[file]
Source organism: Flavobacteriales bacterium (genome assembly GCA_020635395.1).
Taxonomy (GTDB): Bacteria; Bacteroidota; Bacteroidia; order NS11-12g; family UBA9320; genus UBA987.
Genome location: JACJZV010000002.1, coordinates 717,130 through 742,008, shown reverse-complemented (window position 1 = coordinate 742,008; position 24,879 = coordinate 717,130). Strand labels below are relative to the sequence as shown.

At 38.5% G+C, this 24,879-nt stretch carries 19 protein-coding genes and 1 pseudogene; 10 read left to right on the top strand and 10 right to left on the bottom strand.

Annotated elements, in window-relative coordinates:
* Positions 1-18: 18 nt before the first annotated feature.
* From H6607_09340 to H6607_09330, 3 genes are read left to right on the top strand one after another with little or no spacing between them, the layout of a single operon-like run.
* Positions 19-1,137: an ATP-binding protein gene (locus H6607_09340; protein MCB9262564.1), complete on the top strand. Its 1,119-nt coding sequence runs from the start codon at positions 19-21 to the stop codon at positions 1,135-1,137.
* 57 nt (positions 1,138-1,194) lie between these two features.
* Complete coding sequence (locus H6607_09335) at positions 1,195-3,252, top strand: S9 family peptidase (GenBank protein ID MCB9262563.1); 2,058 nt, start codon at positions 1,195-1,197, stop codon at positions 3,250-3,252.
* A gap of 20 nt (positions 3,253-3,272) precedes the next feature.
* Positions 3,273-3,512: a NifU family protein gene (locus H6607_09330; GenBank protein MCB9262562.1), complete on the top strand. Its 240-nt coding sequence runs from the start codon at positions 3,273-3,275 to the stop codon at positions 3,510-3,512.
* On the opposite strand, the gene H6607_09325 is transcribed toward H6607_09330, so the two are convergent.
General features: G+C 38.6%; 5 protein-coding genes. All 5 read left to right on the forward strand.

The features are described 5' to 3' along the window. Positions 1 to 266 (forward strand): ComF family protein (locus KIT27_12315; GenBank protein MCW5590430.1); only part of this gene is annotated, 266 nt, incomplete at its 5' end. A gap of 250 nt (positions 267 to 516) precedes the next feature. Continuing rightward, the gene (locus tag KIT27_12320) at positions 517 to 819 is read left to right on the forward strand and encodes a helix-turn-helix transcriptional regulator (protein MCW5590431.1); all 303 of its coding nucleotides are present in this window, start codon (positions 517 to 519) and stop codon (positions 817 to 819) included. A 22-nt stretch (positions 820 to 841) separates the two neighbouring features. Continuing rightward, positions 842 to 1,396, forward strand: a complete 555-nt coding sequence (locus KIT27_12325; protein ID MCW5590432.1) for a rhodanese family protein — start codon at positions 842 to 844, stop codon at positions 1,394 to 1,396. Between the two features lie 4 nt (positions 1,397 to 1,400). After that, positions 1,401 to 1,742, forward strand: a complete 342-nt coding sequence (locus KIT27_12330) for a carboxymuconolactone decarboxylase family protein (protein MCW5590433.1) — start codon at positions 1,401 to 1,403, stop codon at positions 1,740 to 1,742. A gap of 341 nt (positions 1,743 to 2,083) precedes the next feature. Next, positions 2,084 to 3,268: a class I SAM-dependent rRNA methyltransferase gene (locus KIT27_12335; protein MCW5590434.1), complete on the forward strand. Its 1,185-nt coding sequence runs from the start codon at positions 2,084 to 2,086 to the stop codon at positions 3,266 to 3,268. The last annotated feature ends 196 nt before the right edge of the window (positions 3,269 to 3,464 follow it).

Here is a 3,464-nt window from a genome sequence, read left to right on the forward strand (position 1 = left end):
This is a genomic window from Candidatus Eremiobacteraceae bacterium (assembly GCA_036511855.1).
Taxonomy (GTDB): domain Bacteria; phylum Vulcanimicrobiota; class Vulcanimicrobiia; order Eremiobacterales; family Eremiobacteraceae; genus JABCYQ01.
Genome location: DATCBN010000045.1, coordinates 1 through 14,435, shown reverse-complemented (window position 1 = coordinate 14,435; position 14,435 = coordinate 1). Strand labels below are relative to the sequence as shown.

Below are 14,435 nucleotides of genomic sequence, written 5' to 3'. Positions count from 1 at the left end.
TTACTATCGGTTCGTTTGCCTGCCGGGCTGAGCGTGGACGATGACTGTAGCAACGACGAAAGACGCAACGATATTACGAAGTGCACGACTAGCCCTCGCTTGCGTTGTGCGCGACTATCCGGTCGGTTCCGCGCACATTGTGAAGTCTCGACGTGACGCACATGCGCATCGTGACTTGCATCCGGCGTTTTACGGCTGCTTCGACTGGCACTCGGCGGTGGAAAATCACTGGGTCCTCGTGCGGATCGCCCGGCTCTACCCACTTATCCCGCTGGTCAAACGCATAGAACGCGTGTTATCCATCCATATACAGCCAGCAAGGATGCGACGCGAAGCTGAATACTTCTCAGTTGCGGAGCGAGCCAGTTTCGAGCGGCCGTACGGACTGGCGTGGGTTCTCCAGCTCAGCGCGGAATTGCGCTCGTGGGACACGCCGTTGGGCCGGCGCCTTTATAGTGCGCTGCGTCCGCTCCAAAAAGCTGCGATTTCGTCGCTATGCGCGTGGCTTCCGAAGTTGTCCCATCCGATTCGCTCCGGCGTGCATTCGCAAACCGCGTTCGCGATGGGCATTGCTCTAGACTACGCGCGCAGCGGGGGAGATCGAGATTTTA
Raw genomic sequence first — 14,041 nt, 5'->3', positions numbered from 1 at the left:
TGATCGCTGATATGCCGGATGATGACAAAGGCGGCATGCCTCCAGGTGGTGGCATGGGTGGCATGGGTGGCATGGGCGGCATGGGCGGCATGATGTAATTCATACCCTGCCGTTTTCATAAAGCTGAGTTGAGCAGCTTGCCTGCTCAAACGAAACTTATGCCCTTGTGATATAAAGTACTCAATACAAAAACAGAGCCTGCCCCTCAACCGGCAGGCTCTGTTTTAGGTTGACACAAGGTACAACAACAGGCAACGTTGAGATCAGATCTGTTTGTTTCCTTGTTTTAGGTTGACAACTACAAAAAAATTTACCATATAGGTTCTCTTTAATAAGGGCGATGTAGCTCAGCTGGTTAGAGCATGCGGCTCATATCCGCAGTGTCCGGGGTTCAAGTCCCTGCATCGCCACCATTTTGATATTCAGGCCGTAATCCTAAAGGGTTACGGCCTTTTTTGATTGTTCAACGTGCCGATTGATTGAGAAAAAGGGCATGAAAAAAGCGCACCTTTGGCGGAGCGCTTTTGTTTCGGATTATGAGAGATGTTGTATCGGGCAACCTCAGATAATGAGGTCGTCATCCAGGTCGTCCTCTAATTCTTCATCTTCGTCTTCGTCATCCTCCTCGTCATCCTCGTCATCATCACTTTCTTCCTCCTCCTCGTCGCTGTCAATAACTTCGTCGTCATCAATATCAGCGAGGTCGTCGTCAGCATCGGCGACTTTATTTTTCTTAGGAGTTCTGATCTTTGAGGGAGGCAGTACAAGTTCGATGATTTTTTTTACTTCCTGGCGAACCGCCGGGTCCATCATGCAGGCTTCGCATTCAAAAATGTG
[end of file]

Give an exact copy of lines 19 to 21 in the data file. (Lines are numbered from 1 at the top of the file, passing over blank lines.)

Genome location: DATCBN010000045.1, coordinates 1 through 14,435, shown reverse-complemented (window position 1 = coordinate 14,435; position 14,435 = coordinate 1). Strand labels below are relative to the sequence as shown.

Below are 14,435 nucleotides of genomic sequence, written 5' to 3'. Positions count from 1 at the left end.
TTACTATCGGTTCGTTTGCCTGCCGGGCTGAGCGTGGACGATGACTGTAGCAACGACGAAAGACGCAACGATATTACGAAGTGCACGACTAGCCCTCGCTTGCGTTGTGCGCGACTATCCGGTCGGTTCCGCGCACATTGTGAAGTCTCGACGTGACGCACATGCGCATCGTGACTTGCATCCGGCGTTTTACGGCTGCTTCGACTGGCACTCGGCGGTGGAAAATCACTGGGTCCTCGTGCGGATCGCCCGGCTCTACCCACTTATCCCGCTGGTCAAACGCATAGAACGCGTGTTATCCATCCATATACAGCCAGCAAGGATGCGACGCGAAGCTGAATACTTCTCAGTTGCGGAGCGAGCCAGTTTCGAGCGGCCGTACGGACTGGCGTGGGTTCTCCAGCTCAGCGCGGAATTGCGCTCGTGGGACACGCCGTTGGGCCGGCGCCTTTATAGTGCGCTGCGTCCGCTCCAAAAAGCTGCGATTTCGTCGCTATGCGCGTGGCTTCCGAAGTTGTCCCATCCGATTCGCTCCGGCGTGCATTCGCAAACCGCGTTCGCGATGGGCATTGCTCTAGACTACGCGCGCAGCGGGGGAGATCGAGATTTTA